The Massolino Story: three more dates
Our story continues with three new intriguing chapters. We pick from the thread began in the previous newsletter, starting from the 1950s, 1960s, and until 1982, with the arrival of the family’s third generation.
Consolidating our strong link to Serralunga, our estate expands with the purchase of crus that enrich the family vineyards, starting with Parafada.
The story of the vineyard’s purchase reads like a fairytale…
Born in 1940, our protagonist Giovanni Massolino becomes the head of the family for the third generation. Alongside father Giuseppe and mother Caterina, Giovanni becomes involved in the family business at an early age. From boyhood he embodied the ideals of a goal-oriented person with grand plans for the future.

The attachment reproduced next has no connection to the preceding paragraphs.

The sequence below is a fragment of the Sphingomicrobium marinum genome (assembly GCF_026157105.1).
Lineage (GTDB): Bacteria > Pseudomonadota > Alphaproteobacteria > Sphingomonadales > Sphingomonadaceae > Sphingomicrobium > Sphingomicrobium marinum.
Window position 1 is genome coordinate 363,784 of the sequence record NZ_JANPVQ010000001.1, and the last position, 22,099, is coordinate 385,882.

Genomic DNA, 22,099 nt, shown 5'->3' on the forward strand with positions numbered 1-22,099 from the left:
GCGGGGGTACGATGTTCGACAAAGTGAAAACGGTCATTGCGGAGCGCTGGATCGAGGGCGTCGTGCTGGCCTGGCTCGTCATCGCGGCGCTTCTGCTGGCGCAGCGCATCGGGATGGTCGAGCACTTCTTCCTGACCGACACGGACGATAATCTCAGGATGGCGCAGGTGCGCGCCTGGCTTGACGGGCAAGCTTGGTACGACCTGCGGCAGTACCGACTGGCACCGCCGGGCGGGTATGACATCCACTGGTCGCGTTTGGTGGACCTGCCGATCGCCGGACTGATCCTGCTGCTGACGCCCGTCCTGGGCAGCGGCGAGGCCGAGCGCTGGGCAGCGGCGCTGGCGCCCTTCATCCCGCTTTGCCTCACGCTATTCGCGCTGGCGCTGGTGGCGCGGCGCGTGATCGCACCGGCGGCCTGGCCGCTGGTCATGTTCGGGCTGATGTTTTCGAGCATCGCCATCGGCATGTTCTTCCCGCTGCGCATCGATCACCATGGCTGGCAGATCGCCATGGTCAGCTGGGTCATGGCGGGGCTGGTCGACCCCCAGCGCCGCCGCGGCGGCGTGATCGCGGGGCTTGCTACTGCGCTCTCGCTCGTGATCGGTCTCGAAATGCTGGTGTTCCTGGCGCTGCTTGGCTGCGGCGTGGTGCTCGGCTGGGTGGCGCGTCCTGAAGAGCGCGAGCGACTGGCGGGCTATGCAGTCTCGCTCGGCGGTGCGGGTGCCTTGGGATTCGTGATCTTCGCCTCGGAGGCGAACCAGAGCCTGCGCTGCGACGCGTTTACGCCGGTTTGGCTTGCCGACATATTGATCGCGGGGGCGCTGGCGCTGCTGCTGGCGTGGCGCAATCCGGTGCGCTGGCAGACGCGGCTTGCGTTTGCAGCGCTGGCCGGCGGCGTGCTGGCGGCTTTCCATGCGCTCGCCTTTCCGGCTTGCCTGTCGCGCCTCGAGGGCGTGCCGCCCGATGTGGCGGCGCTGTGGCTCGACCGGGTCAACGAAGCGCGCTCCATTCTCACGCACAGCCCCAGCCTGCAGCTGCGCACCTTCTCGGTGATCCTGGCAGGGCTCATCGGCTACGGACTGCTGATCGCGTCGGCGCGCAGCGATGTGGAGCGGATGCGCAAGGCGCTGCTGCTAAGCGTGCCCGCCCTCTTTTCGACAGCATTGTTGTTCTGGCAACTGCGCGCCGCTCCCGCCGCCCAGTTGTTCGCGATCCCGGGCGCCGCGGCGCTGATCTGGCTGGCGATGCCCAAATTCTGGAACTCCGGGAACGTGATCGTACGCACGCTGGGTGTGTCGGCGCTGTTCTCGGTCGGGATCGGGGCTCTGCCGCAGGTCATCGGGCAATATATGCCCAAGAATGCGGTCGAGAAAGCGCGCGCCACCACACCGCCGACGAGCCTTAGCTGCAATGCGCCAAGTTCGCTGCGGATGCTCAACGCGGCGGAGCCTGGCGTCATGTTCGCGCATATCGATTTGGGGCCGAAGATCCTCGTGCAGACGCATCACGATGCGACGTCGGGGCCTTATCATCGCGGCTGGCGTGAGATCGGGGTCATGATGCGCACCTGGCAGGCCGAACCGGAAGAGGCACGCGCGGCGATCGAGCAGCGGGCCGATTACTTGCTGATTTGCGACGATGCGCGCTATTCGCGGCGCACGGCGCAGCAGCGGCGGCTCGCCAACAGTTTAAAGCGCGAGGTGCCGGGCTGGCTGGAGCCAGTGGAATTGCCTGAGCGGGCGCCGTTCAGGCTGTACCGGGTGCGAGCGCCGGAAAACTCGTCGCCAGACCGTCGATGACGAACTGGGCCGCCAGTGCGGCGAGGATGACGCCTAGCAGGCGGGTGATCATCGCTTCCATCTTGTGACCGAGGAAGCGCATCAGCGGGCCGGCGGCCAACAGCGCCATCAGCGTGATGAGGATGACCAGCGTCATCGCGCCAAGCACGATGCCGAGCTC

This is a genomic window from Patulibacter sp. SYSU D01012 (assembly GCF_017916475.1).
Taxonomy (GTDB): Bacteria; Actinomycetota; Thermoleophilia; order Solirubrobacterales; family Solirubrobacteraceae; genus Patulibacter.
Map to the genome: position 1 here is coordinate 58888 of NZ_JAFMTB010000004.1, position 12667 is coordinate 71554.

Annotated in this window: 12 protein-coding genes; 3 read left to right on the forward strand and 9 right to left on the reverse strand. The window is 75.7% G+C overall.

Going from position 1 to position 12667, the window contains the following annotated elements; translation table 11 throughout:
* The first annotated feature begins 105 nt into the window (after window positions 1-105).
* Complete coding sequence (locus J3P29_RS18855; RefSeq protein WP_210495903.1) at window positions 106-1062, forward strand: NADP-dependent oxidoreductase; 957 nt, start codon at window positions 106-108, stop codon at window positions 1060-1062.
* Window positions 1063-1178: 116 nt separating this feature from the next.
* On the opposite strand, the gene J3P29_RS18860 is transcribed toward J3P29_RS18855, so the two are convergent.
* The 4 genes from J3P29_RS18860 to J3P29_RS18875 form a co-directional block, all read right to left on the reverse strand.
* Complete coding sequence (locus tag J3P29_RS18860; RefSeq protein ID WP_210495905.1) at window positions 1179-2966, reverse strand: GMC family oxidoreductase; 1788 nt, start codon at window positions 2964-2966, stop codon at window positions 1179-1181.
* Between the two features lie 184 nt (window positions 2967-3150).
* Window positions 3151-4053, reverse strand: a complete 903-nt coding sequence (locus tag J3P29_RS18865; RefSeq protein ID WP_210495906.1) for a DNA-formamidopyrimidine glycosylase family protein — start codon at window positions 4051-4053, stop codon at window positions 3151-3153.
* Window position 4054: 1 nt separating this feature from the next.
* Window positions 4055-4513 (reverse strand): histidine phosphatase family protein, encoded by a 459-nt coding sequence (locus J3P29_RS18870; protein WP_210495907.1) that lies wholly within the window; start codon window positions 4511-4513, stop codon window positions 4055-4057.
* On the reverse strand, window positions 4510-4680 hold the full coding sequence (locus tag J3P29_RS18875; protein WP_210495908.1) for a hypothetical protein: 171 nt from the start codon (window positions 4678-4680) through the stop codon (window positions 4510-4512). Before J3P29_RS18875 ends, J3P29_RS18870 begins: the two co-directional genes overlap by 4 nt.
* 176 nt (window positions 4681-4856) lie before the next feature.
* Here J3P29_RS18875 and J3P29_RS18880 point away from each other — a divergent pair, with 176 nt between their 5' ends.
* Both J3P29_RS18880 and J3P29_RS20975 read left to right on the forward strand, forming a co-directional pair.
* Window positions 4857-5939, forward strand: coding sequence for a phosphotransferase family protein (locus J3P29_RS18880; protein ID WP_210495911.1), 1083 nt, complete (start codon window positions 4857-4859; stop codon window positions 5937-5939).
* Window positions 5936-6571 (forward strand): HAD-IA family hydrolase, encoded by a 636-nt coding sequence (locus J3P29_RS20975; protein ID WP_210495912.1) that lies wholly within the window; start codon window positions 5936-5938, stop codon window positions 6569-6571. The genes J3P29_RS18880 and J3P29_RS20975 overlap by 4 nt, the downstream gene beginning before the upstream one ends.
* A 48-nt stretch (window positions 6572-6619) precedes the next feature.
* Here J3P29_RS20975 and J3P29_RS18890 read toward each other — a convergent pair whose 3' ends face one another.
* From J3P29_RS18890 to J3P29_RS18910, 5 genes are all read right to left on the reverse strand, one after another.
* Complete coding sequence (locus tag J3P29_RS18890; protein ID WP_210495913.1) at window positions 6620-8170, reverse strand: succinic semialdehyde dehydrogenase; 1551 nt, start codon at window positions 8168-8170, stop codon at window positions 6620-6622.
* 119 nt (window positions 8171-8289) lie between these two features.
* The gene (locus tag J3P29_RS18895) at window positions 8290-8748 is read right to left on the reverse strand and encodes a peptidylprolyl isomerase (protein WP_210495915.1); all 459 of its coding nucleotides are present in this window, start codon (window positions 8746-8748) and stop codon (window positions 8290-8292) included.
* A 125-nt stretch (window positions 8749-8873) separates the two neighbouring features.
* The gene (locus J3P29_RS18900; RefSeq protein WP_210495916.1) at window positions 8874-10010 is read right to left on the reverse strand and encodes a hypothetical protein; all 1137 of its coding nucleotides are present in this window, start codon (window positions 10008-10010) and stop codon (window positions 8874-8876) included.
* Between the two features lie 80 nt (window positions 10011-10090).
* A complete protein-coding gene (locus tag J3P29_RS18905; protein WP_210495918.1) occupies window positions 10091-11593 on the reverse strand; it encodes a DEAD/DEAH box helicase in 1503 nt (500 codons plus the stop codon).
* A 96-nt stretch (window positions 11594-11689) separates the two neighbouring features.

The general economic situation of those years was bleak, but Giovanni had a precise idea in his mind, making him almost unstoppable. Supported by his mother, he bought Serralunga’s beautiful Parafada vineyard, despite his father’s opposing views.
As a minor, the parental endorsement is required to complete the transaction. Caterina, who always had a special bond with Giovanni, signs the contract of sale of around one hectare of the Parafada hill to make it a part of the family’s property.
As was customary in those days, the uncultivated land needed soil plowing to prepare for new plantings. We planted American rootstock directly in the field; on that, the nebbiolo variety was grafted by the skilled hands of our ancestors.
The new vineyard remains a true masterpiece and it is clear that Giovanni’s decision proved to not only be bold and brave, but also correct!
The expansion of Vigna Rionda continues with the family’s acquisition of new parcels.